The Financial Times of London has joined the legion of people and institutions clamoring for a decisive action on Nigeria by the present administration to forestall being labeled as a failed state.
Financial Times said this in an editorial on Tuesday titled, ‘Nigeria at Risk of Becoming a Failed State’.
Reeling out challenges bedeviling the nation from institutional to governance as well as leadership,it said the abduction and subsequent rescue of over 300 schoolboys in Kankara, Katsina State, revived memories of the 276 Chibok schoolgirls abducted in Borno State in 2014.
According to the newspaper, while the government’s claim that no ransom was paid to the abductors of the schoolboys remains doubtful, other acts of criminality could not be overlooked.
Part of the editorial reads “The government insists no ransom was paid. Scepticism is warranted. In a country going backwards economically, carjacking, kidnapping and banditry are among Nigeria’s rare growth industries. Just as the boys were going home, Nigerian pirates abducted six Ukrainian sailors off the coast.
“The definition of a failed state is one where the government is no longer in control. By this yardstick, Africa’s most populous country is teetering on the brink.
The newspaper also questioned the claim by the President Muhammadu Buhari that Boko Haram had been technically defeated.
It said contrary to the government’s claim, Boko Haram remained an ever-present threat
The Financial Times stated, “President Muhammadu Buhari in 2015 pronounced Boko Haram technically defeated’. That has proved fanciful. Boko Haram has remained an ever-present threat. If the latest kidnapping turns out to be its work, it would mark the spread of the terrorist group from its north-eastern base.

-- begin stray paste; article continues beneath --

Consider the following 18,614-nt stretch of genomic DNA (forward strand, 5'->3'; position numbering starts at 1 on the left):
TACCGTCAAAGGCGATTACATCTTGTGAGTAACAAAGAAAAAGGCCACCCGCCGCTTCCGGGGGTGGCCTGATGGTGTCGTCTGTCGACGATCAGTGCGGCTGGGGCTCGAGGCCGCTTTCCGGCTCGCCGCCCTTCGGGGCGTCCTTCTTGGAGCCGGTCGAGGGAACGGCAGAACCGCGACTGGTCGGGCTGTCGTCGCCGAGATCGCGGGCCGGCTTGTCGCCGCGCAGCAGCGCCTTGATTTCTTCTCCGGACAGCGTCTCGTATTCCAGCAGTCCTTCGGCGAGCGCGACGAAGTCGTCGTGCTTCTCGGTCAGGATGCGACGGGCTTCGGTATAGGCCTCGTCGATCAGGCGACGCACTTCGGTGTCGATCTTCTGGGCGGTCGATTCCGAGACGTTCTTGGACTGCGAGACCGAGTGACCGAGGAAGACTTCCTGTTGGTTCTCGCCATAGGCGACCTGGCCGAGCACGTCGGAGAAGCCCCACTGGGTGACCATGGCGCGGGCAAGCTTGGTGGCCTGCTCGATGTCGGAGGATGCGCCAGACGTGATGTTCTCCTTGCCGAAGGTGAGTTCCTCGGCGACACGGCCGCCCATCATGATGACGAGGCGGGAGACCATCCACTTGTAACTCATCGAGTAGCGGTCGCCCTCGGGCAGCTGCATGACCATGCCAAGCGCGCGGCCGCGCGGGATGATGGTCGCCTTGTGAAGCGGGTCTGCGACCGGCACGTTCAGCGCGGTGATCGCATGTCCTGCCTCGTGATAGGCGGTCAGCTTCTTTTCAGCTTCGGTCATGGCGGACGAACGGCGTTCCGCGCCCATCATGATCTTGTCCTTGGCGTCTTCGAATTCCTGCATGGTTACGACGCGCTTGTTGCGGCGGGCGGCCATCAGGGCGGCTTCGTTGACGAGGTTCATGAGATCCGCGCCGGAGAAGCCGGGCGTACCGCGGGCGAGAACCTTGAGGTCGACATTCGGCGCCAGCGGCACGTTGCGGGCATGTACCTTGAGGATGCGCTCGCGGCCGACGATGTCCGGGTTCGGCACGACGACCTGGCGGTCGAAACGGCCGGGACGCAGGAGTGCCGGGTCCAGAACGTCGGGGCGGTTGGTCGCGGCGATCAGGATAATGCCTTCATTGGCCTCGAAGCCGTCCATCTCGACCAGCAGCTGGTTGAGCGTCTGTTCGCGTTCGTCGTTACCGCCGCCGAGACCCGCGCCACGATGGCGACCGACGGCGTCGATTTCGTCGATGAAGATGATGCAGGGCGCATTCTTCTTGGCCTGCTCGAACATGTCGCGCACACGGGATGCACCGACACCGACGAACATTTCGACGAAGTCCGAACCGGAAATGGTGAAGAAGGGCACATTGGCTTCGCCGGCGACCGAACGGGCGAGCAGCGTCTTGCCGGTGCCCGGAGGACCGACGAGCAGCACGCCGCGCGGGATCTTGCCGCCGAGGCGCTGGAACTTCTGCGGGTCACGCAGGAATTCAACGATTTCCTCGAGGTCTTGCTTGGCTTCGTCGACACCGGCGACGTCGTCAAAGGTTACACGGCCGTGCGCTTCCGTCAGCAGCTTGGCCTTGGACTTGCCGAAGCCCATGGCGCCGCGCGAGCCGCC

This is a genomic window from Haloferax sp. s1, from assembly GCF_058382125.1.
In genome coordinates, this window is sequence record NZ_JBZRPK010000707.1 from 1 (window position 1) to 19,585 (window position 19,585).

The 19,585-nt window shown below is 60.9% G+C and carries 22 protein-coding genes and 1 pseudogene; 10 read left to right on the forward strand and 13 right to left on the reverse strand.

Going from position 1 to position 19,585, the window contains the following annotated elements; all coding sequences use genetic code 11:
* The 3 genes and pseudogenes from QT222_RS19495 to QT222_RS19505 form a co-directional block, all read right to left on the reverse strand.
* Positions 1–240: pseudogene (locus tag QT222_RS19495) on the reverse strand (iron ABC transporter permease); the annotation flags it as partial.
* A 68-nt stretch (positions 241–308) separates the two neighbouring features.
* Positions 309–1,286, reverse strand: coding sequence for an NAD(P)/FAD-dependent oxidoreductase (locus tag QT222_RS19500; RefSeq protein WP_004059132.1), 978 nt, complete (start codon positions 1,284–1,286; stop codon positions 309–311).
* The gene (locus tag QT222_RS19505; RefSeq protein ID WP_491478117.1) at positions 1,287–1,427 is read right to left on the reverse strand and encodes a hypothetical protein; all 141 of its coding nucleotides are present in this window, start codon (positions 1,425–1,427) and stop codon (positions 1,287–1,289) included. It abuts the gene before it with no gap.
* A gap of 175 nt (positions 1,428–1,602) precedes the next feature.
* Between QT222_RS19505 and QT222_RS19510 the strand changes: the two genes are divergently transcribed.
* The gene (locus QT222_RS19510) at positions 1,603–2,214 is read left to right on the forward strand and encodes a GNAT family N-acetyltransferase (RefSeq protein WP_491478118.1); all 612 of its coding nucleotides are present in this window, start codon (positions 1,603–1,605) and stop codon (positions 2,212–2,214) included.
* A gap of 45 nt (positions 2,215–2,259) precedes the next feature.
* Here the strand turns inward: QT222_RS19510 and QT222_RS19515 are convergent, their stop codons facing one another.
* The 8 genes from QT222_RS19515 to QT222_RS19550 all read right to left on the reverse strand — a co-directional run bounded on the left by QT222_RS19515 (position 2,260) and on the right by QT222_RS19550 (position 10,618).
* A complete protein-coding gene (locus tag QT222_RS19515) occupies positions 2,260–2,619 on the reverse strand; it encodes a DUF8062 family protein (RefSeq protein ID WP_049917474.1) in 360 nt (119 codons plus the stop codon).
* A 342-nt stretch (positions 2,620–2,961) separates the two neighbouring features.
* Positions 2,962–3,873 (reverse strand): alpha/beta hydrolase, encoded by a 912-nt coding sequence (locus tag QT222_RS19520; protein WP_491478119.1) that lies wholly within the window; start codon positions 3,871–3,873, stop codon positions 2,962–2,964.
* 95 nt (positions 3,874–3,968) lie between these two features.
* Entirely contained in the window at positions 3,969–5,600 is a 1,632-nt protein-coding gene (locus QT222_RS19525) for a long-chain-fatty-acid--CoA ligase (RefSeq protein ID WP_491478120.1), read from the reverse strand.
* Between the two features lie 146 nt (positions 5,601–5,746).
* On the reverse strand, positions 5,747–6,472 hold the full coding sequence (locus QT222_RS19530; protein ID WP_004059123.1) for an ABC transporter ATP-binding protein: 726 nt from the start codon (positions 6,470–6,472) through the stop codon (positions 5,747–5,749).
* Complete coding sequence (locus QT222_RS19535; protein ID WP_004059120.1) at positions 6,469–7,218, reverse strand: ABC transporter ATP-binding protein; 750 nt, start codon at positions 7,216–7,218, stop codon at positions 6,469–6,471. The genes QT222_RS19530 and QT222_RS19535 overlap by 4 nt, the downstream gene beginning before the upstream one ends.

“Even if the mass abduction was carried out by ‘ordinary’ bandits — as now looks possible — it underlines the fact of chronic criminality and violence. Deadly clashes between herders and settled farmers have spread to most parts of Nigeria. In the oil-rich, but impoverished, Delta region, extortion through the sabotage of pipelines is legendary.”
The newspaper said security is not the only area where “the state is failing”.
The Financial Times added that Nigeria has more poor people than any other country even as Nigeria has the highest number of out of school children on earth.
The newspaper stated that as oil continues to lose its value, Nigeria’s economy would worsen.
“The population, already above 200 million, is growing at a breakneck 3.2 per cent a year. The economy has stalled since 2015 and real living standards are declining. This year, the economy will shrink 4 per cent after COVID-19 dealt a further blow to oil prices.
“In any case, as the world turns greener, the elite’s scramble for oil revenue will become a game of diminishing returns. The country desperately needs to put its finances, propped up by foreign borrowing, on a sounder footing,” it said.
The newspaper said Buhari, who has less than three years left in office, must use the remainder of his term, to redouble efforts at improving security.
It advised the Buhari led government to restore trust in key institutions, among them the judiciary, the security services and the electoral commission, which will preside over the 2023 elections.
The Financial Times said the #EndSARS protests led by Nigerian youths, signaled a glimmer of hope for Nigeria’s teeming youth population
It added, “The broad coalition that found political expression this year in the EndSARS movement against police brutality provides a shard of optimism. At least Nigeria has a relatively stable democracy. Now Nigeria’s youth — creative, entrepreneurial and less tainted by the politics of extraction — should use that system to reset the country’s narrative.”
Like most institutions and eminent Nigerians clamoring for restructuring, the newspaper concluded by saying that it was time for Nigeria to restructure its political system and concentrate on security, health, education, power and roads
“At the present trajectory, the population will double to 400 million by 2050. If nothing is done, long before then, Nigeria will become a problem far too big for the world to ignore,” it warned.